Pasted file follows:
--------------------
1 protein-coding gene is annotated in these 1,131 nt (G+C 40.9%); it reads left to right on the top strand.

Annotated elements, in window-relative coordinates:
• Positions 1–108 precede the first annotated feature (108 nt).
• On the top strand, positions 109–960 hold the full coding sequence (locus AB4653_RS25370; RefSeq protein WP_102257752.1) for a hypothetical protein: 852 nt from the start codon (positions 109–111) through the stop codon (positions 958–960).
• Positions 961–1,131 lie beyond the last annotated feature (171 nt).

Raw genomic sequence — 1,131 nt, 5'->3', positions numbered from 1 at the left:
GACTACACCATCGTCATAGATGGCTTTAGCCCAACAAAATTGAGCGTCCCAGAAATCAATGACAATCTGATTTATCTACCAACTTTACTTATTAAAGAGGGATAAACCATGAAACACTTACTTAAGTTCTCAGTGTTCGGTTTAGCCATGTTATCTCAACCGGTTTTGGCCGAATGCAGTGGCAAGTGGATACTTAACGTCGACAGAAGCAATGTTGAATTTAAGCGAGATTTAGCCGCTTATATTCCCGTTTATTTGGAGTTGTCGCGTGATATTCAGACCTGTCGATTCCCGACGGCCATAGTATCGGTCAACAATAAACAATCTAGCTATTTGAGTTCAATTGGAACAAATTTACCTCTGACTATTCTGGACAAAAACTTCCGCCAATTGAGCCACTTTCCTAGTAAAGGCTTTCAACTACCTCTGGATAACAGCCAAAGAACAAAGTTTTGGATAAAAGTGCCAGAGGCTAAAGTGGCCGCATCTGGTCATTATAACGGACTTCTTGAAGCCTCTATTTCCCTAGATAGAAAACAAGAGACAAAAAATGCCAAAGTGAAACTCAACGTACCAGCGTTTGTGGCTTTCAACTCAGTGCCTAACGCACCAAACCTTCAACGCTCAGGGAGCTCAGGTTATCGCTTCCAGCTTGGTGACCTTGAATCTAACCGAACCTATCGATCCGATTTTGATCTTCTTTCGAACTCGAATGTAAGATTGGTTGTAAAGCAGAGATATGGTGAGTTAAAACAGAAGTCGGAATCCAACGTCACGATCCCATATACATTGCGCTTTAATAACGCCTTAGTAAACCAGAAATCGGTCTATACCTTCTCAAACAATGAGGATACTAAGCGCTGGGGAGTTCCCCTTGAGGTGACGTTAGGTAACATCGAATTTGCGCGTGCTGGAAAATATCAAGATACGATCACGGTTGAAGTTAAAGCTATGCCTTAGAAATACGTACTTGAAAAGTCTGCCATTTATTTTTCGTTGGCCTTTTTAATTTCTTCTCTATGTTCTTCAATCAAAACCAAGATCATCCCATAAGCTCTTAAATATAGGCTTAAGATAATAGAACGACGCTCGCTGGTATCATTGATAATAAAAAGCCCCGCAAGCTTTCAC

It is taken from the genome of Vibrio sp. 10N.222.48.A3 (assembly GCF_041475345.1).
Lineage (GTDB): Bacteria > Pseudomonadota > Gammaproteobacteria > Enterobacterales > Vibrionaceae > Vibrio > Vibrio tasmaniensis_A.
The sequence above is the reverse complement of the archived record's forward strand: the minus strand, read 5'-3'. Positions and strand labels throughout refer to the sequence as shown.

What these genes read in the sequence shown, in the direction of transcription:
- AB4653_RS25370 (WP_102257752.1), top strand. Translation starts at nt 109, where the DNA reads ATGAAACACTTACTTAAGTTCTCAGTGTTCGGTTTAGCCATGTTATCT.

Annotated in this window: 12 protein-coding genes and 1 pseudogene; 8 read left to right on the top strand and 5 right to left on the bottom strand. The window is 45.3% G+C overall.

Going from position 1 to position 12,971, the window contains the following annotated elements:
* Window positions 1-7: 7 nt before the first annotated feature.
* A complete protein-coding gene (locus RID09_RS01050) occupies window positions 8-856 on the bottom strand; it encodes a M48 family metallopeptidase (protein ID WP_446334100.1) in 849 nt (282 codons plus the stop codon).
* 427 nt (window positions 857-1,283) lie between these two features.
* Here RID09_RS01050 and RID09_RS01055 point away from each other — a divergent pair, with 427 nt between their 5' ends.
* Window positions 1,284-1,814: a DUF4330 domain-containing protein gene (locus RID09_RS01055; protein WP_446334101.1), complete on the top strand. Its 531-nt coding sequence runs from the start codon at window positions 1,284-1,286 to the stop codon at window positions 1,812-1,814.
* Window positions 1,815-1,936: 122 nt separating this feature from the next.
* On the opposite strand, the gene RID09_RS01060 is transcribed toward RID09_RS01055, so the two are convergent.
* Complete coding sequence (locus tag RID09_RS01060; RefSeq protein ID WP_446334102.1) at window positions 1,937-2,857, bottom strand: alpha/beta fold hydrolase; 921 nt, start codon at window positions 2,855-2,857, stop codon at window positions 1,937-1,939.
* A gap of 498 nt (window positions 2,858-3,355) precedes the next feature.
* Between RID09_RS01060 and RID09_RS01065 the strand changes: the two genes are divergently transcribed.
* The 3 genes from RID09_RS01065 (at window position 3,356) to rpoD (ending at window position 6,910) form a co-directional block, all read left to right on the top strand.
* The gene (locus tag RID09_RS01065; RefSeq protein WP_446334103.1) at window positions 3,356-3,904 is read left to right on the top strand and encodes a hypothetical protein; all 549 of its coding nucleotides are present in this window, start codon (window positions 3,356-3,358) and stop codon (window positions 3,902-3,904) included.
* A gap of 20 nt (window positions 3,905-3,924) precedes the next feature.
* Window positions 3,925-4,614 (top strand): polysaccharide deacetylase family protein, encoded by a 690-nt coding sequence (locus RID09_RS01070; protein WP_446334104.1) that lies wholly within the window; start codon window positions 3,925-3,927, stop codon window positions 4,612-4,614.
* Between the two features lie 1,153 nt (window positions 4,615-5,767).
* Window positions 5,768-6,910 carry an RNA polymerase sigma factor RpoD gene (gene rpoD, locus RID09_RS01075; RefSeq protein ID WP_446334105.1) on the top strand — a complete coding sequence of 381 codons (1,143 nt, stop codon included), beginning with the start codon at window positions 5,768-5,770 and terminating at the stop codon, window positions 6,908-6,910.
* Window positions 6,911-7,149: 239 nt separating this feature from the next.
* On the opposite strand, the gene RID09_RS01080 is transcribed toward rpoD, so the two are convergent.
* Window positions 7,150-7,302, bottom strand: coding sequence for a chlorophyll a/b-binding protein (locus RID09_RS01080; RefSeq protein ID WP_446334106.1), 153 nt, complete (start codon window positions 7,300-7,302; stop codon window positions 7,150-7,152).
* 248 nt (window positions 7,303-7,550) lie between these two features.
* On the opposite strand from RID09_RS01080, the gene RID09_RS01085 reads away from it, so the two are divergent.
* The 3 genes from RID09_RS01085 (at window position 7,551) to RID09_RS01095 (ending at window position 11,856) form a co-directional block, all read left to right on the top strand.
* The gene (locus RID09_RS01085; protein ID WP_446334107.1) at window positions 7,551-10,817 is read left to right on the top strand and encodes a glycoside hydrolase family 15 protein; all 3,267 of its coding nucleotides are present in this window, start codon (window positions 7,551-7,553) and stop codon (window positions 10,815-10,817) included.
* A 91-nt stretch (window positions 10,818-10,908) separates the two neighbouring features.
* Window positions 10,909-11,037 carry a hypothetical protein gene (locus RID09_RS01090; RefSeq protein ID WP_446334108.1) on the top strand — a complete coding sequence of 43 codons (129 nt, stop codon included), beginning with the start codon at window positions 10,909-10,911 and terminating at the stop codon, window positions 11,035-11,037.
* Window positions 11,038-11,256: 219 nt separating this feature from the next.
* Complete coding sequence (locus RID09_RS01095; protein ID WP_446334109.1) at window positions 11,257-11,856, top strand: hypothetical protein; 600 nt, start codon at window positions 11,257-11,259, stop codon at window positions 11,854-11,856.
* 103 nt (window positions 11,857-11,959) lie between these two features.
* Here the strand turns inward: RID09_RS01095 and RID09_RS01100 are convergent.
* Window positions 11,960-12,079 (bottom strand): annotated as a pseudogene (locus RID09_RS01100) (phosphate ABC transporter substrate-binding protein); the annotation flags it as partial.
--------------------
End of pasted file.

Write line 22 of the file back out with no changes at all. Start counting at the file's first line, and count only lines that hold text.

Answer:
* Complete coding sequence (locus tag RID09_RS01060; RefSeq protein ID WP_446334102.1) at window positions 1,937-2,857, bottom strand: alpha/beta fold hydrolase; 921 nt, start codon at window positions 2,855-2,857, stop codon at window positions 1,937-1,939.